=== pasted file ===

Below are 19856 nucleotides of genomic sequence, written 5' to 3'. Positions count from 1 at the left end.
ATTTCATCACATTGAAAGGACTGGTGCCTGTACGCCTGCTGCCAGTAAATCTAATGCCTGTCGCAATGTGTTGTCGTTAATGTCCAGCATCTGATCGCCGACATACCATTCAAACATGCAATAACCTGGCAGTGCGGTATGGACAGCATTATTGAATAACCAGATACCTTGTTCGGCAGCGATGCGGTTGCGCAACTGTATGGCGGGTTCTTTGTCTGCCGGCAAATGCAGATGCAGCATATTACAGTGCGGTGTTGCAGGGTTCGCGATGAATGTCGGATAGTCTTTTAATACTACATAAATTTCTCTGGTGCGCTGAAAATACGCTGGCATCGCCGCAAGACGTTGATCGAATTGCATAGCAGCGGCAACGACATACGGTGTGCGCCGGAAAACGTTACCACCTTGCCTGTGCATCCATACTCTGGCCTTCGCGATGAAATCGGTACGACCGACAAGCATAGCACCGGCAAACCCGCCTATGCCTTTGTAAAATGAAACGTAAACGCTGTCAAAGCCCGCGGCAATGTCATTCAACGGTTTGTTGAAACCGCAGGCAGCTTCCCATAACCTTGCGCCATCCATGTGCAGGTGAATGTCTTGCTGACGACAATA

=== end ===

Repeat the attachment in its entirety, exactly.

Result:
Below are 19856 nucleotides of genomic sequence, written 5' to 3'. Positions count from 1 at the left end.
ATTTCATCACATTGAAAGGACTGGTGCCTGTACGCCTGCTGCCAGTAAATCTAATGCCTGTCGCAATGTGTTGTCGTTAATGTCCAGCATCTGATCGCCGACATACCATTCAAACATGCAATAACCTGGCAGTGCGGTATGGACAGCATTATTGAATAACCAGATACCTTGTTCGGCAGCGATGCGGTTGCGCAACTGTATGGCGGGTTCTTTGTCTGCCGGCAAATGCAGATGCAGCATATTACAGTGCGGTGTTGCAGGGTTCGCGATGAATGTCGGATAGTCTTTTAATACTACATAAATTTCTCTGGTGCGCTGAAAATACGCTGGCATCGCCGCAAGACGTTGATCGAATTGCATAGCAGCGGCAACGACATACGGTGTGCGCCGGAAAACGTTACCACCTTGCCTGTGCATCCATACTCTGGCCTTCGCGATGAAATCGGTACGACCGACAAGCATAGCACCGGCAAACCCGCCTATGCCTTTGTAAAATGAAACGTAAACGCTGTCAAAGCCCGCGGCAATGTCATTCAACGGTTTGTTGAAACCGCAGGCAGCTTCCCATAACCTTGCGCCATCCATGTGCAGGTGAATGTCTTGCTGACGACAATA